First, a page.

Armed with his well-worn Les Paul Gold Top and authentic rich bluesy baritone, Jamie Lee Thurston has a musical foundation deeply rooted in country. Thurston echoes the spirit of Jerry Reed, Johnny Cash, Buck Owens and Merle Haggard throughout his songwriting, and in particular, on his new album “The Window.” The songs, the performances, the documentary, and the new album . . . depict an artist who is, at once, road-tested yet evolving. With ambitions stronger than ever to make his mark and a passion to write songs and tell his story on his own terms, The Window, the best work of his life, allows us, the audience, to see Jamie Lee Thurston more clearly than ever.
“Music is who and what I am,” he says. “It’s all I’ll ever done, and it’s all I’ll ever do.”
My dad was a musician, so I grew up in it. I started singing when I was 3 and started playing guitar when I was 12. From as far back as I can remember, it’s all I’ve ever wanted to do.
What inspires your music?
I’d have to say real life. Most of what I write comes from either something I’m going through, been through, or what I’ve watched others experience.
How has your music changed throughout the years?
I think as you go through life and continue to grow as a person, you grow as an artist as well and hopefully continue to get better at what you do. You also keep listening to new music, which means you’re constantly evolving as an artist. That’s the way it’s been for me anyways. It’s still the same but with a twist in there, which keeps it interesting when I’m writing or recording.
Tell us about your 13-track album releasing Sep. 29, The Window.
I think this is my broadest record to date, yet it stays true to who I am as an artist. I’m a huge AC/DC fan, as well as Skynyrd, Waylon, Cash, and Haggard. So, the music ranges from flat out rocking to southern rock, and then country with some R & B mixed in for good measure.
The songs range from the true story of a buddy of mine on “Like A Rockstar,” to me being head over heels in love on “I Believe In Angels,” and then to me being despairingly heartbroken on “Givin’ Up Breathin’,” and “Mystery On A Man.” There’s also the prison song “The Window,” and “The Killin’ Song,” which is a positive take on killin’, cheatin’, lyin’ and just about anything in between. Most of the musicians that are playing on it I’ve been working with for a very long time, so they know who and what I am and I think that shows.
A lot of the songs I was writing at the time also told the story of what was going on in my life. This is also the first record that my longtime engineer, Mike Purcell, is the co-producer on. We’ve been working together for years and years and this just seemed to be a natural progression. It was a blast to have somebody in there with me picking the songs and being a part of the process from the get go. The whole thing from top to bottom was some of the most fun I’ve ever had creating in the studio.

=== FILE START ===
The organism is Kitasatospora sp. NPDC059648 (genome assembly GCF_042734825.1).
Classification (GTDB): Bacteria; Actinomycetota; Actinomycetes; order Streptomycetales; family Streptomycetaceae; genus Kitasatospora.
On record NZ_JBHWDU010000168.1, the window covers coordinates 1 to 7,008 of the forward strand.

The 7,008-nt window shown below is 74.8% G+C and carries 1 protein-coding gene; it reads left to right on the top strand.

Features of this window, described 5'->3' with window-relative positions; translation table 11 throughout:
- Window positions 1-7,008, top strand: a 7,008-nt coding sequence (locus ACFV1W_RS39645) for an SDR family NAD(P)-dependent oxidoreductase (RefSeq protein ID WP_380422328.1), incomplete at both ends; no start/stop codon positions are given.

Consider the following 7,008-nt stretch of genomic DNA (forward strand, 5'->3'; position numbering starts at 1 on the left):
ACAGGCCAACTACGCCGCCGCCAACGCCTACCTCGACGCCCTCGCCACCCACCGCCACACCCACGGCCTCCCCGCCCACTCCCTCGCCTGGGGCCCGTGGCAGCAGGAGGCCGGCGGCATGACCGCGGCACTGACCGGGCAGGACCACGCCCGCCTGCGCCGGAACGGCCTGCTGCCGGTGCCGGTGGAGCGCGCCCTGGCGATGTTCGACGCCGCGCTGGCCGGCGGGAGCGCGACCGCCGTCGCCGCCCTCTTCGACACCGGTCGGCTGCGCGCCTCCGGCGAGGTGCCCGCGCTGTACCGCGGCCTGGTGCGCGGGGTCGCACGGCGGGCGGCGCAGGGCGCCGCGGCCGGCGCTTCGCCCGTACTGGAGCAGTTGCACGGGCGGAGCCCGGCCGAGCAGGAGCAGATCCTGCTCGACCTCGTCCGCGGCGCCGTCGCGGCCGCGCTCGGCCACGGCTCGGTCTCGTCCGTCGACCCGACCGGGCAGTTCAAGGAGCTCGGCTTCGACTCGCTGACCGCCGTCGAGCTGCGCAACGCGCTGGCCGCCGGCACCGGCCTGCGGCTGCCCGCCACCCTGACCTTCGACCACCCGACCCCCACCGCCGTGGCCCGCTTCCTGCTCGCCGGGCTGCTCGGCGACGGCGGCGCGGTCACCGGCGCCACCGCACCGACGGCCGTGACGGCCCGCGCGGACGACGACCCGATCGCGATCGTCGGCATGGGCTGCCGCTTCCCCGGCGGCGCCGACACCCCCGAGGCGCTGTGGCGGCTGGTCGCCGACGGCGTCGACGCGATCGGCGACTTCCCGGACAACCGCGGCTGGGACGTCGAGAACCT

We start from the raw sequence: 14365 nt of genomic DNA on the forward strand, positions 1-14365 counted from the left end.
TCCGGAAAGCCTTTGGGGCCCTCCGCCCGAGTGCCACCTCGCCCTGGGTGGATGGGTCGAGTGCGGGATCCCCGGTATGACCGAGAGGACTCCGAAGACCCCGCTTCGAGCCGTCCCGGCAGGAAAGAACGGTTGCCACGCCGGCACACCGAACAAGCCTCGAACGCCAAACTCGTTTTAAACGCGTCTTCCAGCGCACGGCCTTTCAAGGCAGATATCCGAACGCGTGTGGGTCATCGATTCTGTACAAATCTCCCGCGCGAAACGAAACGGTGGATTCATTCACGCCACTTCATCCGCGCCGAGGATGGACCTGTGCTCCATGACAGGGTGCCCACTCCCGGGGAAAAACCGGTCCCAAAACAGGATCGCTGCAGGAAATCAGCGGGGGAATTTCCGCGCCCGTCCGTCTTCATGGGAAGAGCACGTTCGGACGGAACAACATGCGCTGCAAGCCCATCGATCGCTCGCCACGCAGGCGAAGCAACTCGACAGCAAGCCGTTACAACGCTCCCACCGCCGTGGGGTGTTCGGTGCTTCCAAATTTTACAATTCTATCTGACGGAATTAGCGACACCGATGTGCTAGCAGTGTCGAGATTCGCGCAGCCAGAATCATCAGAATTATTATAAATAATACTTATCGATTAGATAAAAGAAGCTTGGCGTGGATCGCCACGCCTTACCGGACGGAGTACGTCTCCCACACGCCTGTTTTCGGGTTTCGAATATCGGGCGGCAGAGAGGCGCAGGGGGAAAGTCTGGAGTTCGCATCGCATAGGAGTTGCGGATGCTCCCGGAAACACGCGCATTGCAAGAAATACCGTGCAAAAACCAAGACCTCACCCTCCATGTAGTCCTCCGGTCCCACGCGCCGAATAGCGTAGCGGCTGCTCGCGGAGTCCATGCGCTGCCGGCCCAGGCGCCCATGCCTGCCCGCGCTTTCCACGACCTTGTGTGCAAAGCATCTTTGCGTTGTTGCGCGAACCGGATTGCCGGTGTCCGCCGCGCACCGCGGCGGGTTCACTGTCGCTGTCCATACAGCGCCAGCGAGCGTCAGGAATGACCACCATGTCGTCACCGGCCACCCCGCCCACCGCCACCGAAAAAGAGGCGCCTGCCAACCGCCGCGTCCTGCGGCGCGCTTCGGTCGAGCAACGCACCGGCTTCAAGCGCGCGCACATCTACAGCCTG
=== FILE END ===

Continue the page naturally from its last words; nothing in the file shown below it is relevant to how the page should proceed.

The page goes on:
“Giving Up Breathin” is the lead single off the album. What influenced the song?
I dated a girl and fell head over heels in love with her. I thought for sure that she was “the one.” It turns out that wasn’t the case and when we broke up I was devastated. I ended up drinking too much and was just plain in a fog for a while. It was during that period that I said to myself, “man, givin’ you up is like givin’ up breathin’” and the next time I got with my friend George Teren to write, I told him about this title and we were off and running.
You’re also working hard on a documentary to bring awareness to help veterans struggling with PTSD. What made you want to merge your music with giving back?
I’ve always been a guy that likes to give as much as I can. I think I started to become passionate about what these folks go through in the military after a friend of mine came back from the middle east and told me what it was like. He was a medic and told me some of the things he experienced over there and after that it became very real to me. I imagined our men and women over there dodging bullets and never knowing if they were going to make it through another day. That is the definition of a real live hero to me. I am in awe of these individuals and want to do all I can for them, as they have done all they can for me.
What’s next after the release of The Window?
I’m also simultaneously releasing a single in Ireland and the UK so, I’ll be going over there to promote the record and do shows. I love to travel and what better way to experience the world then by touring all over it. There’s so much to see in this world and I want to spend my time experiencing as much of it as I can.
What’s a day in your life like?
Lol… A day in my life is crazy! There’s so much going on I can’t keep up. If I’m not writing songs or thinking about writing songs, I’m doing my best to keep up with the business end. Let’s just say I spend A LOT of time on the phone and A LOT of time traveling.
What advice would you give to aspiring artists?
I would tell them to do what they do from the heart. Take the best that’s out there musically, study it and learn from it. Then be who you are. You can’t go wrong with honesty and passion.
Do you have a final message you’d like to share with your fans?
I’m here to bring the fun, be real and spread the good. There’s too much bullshit going on in the world and I want to provide a break from that. At the end of the day, they allow me to do what I do and I am forever grateful to them for that. I don’t think they know how truly appreciative I am, so I try and show them every chance I get. Without them, there would be no me.
Be sure to keep up with Jamie Lee Thurston on social media!